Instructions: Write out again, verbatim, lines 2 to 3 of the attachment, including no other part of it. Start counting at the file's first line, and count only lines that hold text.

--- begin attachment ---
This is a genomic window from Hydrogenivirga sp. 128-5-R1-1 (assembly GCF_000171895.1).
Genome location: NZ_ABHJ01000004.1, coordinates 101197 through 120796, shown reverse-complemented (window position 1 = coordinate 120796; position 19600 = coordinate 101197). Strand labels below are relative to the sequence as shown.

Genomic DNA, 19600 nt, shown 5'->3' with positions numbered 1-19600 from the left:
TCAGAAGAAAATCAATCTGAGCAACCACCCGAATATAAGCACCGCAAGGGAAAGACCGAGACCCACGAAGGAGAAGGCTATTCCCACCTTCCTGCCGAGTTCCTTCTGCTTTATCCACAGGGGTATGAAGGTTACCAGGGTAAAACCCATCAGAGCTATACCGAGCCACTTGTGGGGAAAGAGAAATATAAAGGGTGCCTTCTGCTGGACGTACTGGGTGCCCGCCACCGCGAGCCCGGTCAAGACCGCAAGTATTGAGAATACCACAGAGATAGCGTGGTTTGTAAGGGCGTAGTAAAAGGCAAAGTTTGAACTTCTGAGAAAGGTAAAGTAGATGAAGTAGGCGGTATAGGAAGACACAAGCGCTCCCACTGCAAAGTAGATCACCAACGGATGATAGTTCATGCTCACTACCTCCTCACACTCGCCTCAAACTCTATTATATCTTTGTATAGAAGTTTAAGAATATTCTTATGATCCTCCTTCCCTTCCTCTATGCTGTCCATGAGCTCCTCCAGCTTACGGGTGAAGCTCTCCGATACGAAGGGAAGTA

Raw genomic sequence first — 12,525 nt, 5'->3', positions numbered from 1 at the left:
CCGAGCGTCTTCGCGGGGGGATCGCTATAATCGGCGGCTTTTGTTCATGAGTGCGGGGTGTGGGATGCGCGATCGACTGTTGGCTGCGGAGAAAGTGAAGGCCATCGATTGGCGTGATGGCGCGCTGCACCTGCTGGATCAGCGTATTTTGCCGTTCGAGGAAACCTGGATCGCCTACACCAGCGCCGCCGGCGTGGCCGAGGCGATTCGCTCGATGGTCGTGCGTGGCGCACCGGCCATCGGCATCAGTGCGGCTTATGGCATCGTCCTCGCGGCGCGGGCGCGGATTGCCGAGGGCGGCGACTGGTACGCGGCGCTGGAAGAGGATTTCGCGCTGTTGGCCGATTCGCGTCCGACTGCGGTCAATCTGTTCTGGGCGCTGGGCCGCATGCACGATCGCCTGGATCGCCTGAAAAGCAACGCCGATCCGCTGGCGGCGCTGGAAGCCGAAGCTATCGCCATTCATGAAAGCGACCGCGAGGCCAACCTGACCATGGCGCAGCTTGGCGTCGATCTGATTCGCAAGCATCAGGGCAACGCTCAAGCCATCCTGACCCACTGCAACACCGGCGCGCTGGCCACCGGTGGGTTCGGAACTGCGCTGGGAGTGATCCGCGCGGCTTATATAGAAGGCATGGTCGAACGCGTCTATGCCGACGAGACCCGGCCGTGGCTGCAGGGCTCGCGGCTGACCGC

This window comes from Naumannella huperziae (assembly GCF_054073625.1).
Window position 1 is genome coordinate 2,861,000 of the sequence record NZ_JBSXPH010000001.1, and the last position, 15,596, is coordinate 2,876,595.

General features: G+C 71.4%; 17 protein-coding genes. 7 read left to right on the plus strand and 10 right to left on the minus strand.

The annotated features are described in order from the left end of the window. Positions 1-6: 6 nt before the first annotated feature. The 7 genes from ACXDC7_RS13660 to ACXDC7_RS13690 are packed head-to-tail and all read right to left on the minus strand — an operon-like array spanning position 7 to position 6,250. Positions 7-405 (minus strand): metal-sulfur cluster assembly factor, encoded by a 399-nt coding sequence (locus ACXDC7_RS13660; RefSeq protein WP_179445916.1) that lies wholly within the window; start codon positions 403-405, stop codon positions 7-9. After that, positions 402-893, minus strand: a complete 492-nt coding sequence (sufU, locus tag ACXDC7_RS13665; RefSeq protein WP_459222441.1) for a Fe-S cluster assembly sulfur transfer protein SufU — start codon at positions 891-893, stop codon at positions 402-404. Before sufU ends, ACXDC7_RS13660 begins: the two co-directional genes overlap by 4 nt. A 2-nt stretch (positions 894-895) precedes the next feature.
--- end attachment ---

Genome location: NZ_ABHJ01000004.1, coordinates 101197 through 120796, shown reverse-complemented (window position 1 = coordinate 120796; position 19600 = coordinate 101197). Strand labels below are relative to the sequence as shown.

Genomic DNA, 19600 nt, shown 5'->3' with positions numbered 1-19600 from the left: